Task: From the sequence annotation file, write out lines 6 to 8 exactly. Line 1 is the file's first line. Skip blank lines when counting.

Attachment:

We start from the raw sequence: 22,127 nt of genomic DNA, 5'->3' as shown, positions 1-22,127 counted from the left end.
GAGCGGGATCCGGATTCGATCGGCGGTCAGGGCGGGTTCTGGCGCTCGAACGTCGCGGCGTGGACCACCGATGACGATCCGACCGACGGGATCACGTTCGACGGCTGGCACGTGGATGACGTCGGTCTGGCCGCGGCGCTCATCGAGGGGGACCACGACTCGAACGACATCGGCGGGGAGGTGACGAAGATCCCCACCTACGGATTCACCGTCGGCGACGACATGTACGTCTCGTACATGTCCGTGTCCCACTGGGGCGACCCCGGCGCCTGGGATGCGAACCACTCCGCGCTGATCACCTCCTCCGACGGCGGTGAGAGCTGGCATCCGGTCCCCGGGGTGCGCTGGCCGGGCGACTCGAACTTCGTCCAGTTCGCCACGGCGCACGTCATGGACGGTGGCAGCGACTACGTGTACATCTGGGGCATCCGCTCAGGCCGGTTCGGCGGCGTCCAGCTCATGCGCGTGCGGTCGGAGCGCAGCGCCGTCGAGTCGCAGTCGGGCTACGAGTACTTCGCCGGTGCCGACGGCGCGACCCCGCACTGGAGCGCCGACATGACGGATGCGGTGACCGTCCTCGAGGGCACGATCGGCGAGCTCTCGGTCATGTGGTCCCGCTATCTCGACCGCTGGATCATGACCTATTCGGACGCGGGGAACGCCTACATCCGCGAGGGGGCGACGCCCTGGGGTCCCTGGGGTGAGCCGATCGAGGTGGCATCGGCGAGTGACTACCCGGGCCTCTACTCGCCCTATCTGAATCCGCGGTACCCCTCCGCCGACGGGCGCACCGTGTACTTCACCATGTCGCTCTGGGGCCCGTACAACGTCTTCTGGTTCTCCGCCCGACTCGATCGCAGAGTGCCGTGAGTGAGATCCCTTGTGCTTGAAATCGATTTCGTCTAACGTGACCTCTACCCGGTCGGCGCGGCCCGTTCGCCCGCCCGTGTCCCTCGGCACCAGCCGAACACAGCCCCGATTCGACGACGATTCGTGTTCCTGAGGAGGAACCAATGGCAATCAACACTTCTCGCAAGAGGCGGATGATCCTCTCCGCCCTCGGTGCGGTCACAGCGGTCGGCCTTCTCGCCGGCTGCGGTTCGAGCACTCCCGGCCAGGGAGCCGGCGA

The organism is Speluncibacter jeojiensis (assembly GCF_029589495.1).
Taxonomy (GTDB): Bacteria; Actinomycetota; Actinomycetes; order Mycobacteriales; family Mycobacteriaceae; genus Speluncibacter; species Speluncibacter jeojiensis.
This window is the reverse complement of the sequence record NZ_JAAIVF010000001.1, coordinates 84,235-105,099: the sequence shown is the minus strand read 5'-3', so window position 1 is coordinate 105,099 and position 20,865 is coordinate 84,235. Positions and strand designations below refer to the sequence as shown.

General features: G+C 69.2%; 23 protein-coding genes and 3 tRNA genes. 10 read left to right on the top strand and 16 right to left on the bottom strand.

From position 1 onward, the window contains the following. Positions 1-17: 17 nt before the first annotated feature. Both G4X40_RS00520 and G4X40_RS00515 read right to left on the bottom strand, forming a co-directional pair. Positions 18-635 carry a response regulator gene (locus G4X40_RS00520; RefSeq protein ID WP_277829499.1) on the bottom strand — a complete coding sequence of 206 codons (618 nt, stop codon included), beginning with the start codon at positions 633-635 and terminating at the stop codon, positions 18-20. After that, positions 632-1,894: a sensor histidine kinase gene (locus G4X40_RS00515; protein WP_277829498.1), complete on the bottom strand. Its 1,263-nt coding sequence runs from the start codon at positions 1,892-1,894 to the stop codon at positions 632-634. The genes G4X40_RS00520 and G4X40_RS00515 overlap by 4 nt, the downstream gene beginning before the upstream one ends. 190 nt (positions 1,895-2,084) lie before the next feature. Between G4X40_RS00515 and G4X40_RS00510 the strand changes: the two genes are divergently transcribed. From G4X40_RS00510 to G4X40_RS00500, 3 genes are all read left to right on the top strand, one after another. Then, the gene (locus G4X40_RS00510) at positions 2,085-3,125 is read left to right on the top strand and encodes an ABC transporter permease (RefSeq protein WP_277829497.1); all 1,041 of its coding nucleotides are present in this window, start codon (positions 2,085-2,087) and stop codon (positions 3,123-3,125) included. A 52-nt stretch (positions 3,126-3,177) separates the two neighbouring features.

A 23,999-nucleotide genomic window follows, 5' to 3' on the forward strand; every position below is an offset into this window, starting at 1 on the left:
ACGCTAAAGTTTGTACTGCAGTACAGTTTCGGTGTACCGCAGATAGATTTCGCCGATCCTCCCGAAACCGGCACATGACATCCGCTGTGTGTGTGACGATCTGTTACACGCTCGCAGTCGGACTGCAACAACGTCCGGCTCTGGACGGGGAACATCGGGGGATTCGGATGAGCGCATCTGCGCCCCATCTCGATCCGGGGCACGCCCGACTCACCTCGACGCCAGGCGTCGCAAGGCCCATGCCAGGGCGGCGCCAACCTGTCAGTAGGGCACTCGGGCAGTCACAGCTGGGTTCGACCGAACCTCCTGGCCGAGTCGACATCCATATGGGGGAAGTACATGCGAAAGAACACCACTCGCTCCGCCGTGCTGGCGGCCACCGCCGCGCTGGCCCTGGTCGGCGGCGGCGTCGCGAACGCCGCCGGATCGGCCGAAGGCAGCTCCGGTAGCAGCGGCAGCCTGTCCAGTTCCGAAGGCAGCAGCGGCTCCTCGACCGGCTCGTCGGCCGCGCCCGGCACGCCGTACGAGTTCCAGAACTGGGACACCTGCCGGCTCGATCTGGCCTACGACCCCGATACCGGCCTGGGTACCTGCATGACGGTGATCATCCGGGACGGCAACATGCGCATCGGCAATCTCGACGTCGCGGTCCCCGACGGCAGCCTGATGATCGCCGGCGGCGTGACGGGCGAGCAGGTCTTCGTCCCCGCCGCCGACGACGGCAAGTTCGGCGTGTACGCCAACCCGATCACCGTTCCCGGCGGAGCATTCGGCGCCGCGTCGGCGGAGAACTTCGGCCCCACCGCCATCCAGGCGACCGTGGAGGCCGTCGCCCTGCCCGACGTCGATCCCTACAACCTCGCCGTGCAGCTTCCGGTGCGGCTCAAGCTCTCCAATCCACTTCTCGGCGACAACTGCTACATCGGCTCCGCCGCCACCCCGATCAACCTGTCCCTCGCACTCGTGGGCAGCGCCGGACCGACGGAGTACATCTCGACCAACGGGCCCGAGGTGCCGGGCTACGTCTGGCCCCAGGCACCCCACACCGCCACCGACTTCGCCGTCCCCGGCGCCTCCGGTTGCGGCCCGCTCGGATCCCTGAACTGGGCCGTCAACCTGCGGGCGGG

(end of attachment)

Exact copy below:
General features: G+C 69.2%; 23 protein-coding genes and 3 tRNA genes. 10 read left to right on the top strand and 16 right to left on the bottom strand.

From position 1 onward, the window contains the following. Positions 1-17: 17 nt before the first annotated feature. Both G4X40_RS00520 and G4X40_RS00515 read right to left on the bottom strand, forming a co-directional pair. Positions 18-635 carry a response regulator gene (locus G4X40_RS00520; RefSeq protein ID WP_277829499.1) on the bottom strand — a complete coding sequence of 206 codons (618 nt, stop codon included), beginning with the start codon at positions 633-635 and terminating at the stop codon, positions 18-20. After that, positions 632-1,894: a sensor histidine kinase gene (locus G4X40_RS00515; protein WP_277829498.1), complete on the bottom strand. Its 1,263-nt coding sequence runs from the start codon at positions 1,892-1,894 to the stop codon at positions 632-634. The genes G4X40_RS00520 and G4X40_RS00515 overlap by 4 nt, the downstream gene beginning before the upstream one ends. 190 nt (positions 1,895-2,084) lie before the next feature. Between G4X40_RS00515 and G4X40_RS00510 the strand changes: the two genes are divergently transcribed. From G4X40_RS00510 to G4X40_RS00500, 3 genes are all read left to right on the top strand, one after another. Then, the gene (locus G4X40_RS00510) at positions 2,085-3,125 is read left to right on the top strand and encodes an ABC transporter permease (RefSeq protein WP_277829497.1); all 1,041 of its coding nucleotides are present in this window, start codon (positions 2,085-2,087) and stop codon (positions 3,123-3,125) included. A 52-nt stretch (positions 3,126-3,177) separates the two neighbouring features.

A 23,999-nucleotide genomic window follows, 5' to 3' on the forward strand; every position below is an offset into this window, starting at 1 on the left: